At the close of the last session, the members were given questionnaires and an evaluation form to complete. The members of this group were overwhelmingly positive about what they learned in the weekly discussions. When asked, "In what ways has this course helped you?", one member responded, "Made me think of exercising and health more." Other participants wrote that they were helped by "Discussion of health subjects"; "Selfimprovement"; "Relaxation"; and "Using the mind." A woman responded that she had learned to be ". . . Responsible for your health, your doctor, your medicine, overcome stress by meditation, exercise, and that you alone are in control." Another woman said that she had learned to "Be a survivor and that I am greatly responsible for my good health and outlook on life."

When asked what they liked most about the course, the respondents said frequently that the free conversation and open discussion were helpful, especially since they brought out the interests of the older person. Others commented about enjoying the exercising, overcoming stress, bringing back memories, and practicing imagery. There were no negative comments to the question, "What did you like the least?"


The Holistic Health Intervention Group was well received by a small group of senior citizens living in a highrise for the elderly. They were eager participants in the nurse-led, weekly discussions and evaluated the sessions quite favorably. Participants seemed to have benefited, and the leader definitely learned much about life through the generous and holistic sharings of the group members.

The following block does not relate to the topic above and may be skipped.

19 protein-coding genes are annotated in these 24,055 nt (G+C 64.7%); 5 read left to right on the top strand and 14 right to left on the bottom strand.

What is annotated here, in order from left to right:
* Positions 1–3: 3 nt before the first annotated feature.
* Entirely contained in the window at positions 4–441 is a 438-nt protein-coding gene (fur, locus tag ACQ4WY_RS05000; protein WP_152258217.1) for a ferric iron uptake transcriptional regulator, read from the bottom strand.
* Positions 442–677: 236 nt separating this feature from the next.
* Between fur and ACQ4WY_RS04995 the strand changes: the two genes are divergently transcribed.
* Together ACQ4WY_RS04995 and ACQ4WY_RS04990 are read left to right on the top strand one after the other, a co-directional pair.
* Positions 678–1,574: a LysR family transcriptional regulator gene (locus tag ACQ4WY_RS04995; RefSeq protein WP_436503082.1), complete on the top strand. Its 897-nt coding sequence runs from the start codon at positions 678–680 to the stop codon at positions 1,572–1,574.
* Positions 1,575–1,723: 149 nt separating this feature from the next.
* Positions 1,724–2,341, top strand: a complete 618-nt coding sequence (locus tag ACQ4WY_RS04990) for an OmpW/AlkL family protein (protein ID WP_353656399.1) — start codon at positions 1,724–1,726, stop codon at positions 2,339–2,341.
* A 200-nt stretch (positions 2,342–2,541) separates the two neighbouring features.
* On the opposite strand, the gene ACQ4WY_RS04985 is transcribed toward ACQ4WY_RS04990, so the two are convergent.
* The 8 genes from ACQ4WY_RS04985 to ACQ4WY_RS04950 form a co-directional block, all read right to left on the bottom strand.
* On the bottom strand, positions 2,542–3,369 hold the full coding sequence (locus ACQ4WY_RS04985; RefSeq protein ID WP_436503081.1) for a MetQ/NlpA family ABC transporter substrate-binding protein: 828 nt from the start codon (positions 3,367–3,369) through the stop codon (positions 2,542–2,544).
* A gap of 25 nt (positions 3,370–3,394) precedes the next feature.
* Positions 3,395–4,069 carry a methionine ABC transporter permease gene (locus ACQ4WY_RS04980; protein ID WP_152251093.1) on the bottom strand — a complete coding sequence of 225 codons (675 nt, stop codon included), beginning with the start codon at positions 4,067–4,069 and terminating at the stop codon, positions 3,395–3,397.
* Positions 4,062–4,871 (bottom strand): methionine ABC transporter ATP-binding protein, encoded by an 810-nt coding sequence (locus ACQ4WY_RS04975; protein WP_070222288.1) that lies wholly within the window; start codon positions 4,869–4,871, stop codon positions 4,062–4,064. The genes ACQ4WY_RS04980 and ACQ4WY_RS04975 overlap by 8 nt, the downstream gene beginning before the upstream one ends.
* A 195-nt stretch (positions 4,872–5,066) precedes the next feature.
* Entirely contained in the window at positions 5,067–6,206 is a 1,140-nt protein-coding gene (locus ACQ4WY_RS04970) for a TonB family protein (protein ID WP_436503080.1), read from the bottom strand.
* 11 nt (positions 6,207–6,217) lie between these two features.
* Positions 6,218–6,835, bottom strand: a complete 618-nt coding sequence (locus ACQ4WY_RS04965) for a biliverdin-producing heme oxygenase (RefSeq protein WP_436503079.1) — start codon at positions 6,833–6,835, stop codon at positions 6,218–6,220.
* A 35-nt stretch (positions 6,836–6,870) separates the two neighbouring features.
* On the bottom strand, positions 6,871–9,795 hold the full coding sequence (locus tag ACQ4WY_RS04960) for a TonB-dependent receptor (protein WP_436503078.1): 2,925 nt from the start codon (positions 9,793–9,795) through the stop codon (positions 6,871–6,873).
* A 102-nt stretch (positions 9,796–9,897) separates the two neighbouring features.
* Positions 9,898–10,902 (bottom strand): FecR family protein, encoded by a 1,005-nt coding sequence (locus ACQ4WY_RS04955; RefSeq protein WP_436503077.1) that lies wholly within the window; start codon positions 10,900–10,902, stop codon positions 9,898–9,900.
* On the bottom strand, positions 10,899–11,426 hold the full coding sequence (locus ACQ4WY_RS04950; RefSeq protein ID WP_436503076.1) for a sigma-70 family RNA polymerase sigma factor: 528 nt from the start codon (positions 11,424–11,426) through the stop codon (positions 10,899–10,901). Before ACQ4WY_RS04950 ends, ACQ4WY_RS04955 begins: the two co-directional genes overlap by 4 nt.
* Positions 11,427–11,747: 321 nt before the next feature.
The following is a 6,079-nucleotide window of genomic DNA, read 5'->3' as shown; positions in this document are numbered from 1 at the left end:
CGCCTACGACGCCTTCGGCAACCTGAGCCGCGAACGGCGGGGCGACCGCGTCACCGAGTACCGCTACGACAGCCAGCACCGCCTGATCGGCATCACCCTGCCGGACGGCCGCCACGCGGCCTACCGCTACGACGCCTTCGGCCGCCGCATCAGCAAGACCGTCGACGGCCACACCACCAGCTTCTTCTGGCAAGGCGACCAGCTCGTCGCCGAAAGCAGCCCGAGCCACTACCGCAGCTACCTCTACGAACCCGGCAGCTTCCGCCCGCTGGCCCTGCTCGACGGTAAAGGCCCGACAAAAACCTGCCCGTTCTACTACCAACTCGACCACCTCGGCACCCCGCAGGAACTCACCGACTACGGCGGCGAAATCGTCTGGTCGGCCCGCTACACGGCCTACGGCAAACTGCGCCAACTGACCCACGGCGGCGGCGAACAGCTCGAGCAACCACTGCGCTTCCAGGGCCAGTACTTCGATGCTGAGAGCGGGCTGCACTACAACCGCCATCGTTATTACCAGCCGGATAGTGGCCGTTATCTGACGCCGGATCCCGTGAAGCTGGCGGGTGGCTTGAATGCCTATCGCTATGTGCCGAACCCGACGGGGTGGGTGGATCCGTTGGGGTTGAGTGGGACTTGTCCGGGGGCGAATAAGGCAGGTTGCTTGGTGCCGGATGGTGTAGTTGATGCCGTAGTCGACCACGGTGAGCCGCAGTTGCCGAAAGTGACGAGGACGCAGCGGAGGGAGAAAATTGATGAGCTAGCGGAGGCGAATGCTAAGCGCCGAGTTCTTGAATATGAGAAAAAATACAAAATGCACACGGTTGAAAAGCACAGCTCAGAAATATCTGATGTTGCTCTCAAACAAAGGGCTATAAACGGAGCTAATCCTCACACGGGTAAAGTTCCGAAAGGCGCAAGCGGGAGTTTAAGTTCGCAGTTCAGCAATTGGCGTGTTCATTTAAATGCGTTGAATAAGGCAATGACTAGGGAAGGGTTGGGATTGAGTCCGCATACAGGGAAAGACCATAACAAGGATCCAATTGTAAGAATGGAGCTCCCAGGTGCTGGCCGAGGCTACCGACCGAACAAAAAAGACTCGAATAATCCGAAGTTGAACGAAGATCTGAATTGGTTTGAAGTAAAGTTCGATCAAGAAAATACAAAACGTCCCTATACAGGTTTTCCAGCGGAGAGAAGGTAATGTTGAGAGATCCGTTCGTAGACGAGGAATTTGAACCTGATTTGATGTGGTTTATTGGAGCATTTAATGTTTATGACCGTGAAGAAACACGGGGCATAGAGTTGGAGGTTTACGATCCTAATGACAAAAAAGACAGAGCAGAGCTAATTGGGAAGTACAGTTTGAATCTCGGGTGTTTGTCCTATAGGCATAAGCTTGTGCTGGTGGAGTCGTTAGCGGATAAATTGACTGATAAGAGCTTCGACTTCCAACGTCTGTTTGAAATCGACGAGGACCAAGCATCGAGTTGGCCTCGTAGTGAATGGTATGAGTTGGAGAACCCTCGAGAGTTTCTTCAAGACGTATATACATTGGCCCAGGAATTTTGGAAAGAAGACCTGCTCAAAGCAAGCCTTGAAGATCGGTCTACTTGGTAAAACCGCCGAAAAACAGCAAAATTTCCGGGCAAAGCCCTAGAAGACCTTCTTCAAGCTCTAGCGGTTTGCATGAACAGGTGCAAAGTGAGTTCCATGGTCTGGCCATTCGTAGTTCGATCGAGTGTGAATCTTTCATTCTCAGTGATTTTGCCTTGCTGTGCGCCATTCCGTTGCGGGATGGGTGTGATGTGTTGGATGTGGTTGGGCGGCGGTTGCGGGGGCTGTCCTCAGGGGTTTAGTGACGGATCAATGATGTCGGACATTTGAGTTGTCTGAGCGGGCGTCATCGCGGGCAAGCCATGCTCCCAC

Nursing Implications

The content of the HHI Group represents one possible combination of topics for a holistic health intervention. Future groups could try other topics, such as enjoying sexual activity, living with arthritis, or developing new interests. The group leader might wish to solicit ideas from the members for future topics. The author would also recommend opening with the stretching exercises and closing with the imagery exercises because this increased the involvement of the participants and established continuity from week to week. Alternative activities, however, could be tried. Future groups could also experiment with having co-leaders or using guest speakers if the leader is careful to keep the meeting as a discussion and not a lecture.

The HHI Group can thus be adapted in a variety of ways. Nurses need to continue to report how the senior citizens respond to these adaptations. Nursing research should be undertaken to better define holism and evaluate the effectiveness of holistic interventions.


  • 1. Dychtwald K: The SAGE project ... a new image of age. Journal of Humanistic Psychology 1978; 18(2):69-74.
  • 2. Salveson C: Holistic health for the elderly, in Kreiger D (ed): Foundations for Holistic Health Nursing Practices: The Renaissance Nurse. Philadelphia, JB Lippincott Company, 1981, pp 231-248.
  • 3. Eallcreek S, Mettler M: A Healthy Old Age: Sourcebook for Health Promotion with Older Adults. Seattle, Washington, Center for Social Welfare Research, School of Social Work, University of Washington, 1984.
  • 4. Slivinski LR. Kosberg Jl: Assessing the effect of a persona] health management system within retirement communities: A preliminary investigation. Gerontologist 1984; 24(3): 280-285.
  • 5. Schrock MM: Holistic Assessment of the Healthy Aged. New York, John Wiley and Sons, 1980.
  • 6. Dangoth LR, Kalish RA: A Time to Enjoy: The Pleasures of Aging. Englewood Cliffs, NJ, Prentice-Hall, 1979.
  • 7. Kutlenios RM: A Comparison of Holistic, Mental and Physical Health Nursing Interventions with the Elderly, doctoral dissertation. University of Pittsburgh, 1985.